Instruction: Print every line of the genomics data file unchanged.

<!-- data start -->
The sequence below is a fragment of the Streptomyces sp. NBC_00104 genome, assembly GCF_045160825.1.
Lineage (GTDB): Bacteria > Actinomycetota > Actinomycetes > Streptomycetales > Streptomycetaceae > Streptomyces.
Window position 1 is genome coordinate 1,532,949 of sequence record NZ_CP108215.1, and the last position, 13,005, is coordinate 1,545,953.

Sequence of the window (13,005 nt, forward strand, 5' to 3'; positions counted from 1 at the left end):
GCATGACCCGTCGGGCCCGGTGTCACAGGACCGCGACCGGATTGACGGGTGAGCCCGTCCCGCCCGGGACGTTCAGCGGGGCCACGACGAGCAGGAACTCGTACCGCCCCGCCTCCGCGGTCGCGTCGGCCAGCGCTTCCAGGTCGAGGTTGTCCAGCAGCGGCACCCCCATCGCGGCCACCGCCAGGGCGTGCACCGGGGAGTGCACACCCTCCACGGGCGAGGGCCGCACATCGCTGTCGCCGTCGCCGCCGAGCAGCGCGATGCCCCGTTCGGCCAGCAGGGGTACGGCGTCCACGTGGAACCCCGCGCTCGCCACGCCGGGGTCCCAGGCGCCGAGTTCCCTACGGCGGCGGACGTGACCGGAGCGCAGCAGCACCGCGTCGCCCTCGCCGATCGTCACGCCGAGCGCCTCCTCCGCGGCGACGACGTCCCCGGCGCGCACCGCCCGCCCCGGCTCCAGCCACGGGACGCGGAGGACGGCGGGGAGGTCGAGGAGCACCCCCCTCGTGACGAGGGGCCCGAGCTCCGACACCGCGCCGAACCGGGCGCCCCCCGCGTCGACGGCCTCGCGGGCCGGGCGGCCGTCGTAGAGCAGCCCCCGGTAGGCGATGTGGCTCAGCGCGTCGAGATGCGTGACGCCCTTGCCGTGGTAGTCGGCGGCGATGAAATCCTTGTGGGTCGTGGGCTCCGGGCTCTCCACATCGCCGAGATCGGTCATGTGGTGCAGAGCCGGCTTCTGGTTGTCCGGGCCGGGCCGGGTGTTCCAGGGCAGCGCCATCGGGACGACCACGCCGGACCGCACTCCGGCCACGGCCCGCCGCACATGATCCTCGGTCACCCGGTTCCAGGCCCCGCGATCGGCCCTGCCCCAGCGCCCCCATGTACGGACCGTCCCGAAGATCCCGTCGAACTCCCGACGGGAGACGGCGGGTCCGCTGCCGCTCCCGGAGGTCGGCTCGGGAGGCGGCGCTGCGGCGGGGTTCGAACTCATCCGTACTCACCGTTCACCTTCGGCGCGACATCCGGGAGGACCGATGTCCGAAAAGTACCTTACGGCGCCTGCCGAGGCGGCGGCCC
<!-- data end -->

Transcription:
The sequence below is a fragment of the Streptomyces sp. NBC_00104 genome, assembly GCF_045160825.1.
Lineage (GTDB): Bacteria > Actinomycetota > Actinomycetes > Streptomycetales > Streptomycetaceae > Streptomyces.
Window position 1 is genome coordinate 1,532,949 of sequence record NZ_CP108215.1, and the last position, 13,005, is coordinate 1,545,953.

Sequence of the window (13,005 nt, forward strand, 5' to 3'; positions counted from 1 at the left end):
GCATGACCCGTCGGGCCCGGTGTCACAGGACCGCGACCGGATTGACGGGTGAGCCCGTCCCGCCCGGGACGTTCAGCGGGGCCACGACGAGCAGGAACTCGTACCGCCCCGCCTCCGCGGTCGCGTCGGCCAGCGCTTCCAGGTCGAGGTTGTCCAGCAGCGGCACCCCCATCGCGGCCACCGCCAGGGCGTGCACCGGGGAGTGCACACCCTCCACGGGCGAGGGCCGCACATCGCTGTCGCCGTCGCCGCCGAGCAGCGCGATGCCCCGTTCGGCCAGCAGGGGTACGGCGTCCACGTGGAACCCCGCGCTCGCCACGCCGGGGTCCCAGGCGCCGAGTTCCCTACGGCGGCGGACGTGACCGGAGCGCAGCAGCACCGCGTCGCCCTCGCCGATCGTCACGCCGAGCGCCTCCTCCGCGGCGACGACGTCCCCGGCGCGCACCGCCCGCCCCGGCTCCAGCCACGGGACGCGGAGGACGGCGGGGAGGTCGAGGAGCACCCCCCTCGTGACGAGGGGCCCGAGCTCCGACACCGCGCCGAACCGGGCGCCCCCCGCGTCGACGGCCTCGCGGGCCGGGCGGCCGTCGTAGAGCAGCCCCCGGTAGGCGATGTGGCTCAGCGCGTCGAGATGCGTGACGCCCTTGCCGTGGTAGTCGGCGGCGATGAAATCCTTGTGGGTCGTGGGCTCCGGGCTCTCCACATCGCCGAGATCGGTCATGTGGTGCAGAGCCGGCTTCTGGTTGTCCGGGCCGGGCCGGGTGTTCCAGGGCAGCGCCATCGGGACGACCACGCCGGACCGCACTCCGGCCACGGCCCGCCGCACATGATCCTCGGTCACCCGGTTCCAGGCCCCGCGATCGGCCCTGCCCCAGCGCCCCCATGTACGGACCGTCCCGAAGATCCCGTCGAACTCCCGACGGGAGACGGCGGGTCCGCTGCCGCTCCCGGAGGTCGGCTCGGGAGGCGGCGCTGCGGCGGGGTTCGAACTCATCCGTACTCACCGTTCACCTTCGGCGCGACATCCGGGAGGACCGATGTCCGAAAAGTACCTTACGGCGCCTGCCGAGGCGGCGGCCC